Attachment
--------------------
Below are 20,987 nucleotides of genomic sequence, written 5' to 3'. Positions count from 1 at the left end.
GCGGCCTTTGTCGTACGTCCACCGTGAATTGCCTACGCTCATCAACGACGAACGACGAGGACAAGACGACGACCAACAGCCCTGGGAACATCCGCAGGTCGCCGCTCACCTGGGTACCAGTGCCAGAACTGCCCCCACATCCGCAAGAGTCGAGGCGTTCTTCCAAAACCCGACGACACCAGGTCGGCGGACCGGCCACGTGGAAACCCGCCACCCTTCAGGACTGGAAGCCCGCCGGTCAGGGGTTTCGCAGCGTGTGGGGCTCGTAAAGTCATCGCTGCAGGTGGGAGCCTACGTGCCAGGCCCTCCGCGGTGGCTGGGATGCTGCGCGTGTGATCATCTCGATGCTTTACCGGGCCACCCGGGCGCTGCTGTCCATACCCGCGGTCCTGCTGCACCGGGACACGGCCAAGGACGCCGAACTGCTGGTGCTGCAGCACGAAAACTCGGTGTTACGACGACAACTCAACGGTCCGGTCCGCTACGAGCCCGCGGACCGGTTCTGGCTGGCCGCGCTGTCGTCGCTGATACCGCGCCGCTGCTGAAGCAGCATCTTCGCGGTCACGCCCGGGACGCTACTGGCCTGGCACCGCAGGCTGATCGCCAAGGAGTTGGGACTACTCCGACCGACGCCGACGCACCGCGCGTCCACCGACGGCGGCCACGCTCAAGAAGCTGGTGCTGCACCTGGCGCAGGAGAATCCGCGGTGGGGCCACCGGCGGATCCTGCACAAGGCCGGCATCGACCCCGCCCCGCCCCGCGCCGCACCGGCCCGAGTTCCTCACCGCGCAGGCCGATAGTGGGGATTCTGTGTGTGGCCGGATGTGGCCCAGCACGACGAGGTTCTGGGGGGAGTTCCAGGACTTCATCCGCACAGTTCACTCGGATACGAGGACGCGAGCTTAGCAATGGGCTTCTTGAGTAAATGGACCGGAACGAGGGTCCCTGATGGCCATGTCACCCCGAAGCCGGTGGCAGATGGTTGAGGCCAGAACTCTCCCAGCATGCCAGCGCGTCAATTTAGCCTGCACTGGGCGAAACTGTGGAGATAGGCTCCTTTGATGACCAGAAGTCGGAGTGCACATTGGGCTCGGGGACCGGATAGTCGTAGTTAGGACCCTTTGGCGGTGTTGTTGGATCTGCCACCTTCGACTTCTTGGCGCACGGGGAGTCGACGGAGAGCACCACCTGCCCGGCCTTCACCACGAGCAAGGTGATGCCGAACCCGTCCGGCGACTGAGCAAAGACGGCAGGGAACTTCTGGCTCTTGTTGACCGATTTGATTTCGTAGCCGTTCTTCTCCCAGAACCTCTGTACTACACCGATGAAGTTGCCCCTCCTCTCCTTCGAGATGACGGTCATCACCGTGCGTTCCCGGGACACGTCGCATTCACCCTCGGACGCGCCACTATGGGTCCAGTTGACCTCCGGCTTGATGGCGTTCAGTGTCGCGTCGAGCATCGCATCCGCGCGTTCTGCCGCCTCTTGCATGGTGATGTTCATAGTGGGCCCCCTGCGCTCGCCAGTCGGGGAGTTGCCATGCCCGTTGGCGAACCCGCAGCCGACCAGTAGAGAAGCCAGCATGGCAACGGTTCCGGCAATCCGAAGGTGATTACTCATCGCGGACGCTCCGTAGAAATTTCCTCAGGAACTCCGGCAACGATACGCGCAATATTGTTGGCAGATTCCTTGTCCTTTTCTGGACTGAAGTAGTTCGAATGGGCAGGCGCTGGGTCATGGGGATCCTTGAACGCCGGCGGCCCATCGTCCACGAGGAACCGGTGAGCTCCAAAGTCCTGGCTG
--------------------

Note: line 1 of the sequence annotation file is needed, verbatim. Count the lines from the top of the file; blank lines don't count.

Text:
Below are 20,987 nucleotides of genomic sequence, written 5' to 3'. Positions count from 1 at the left end.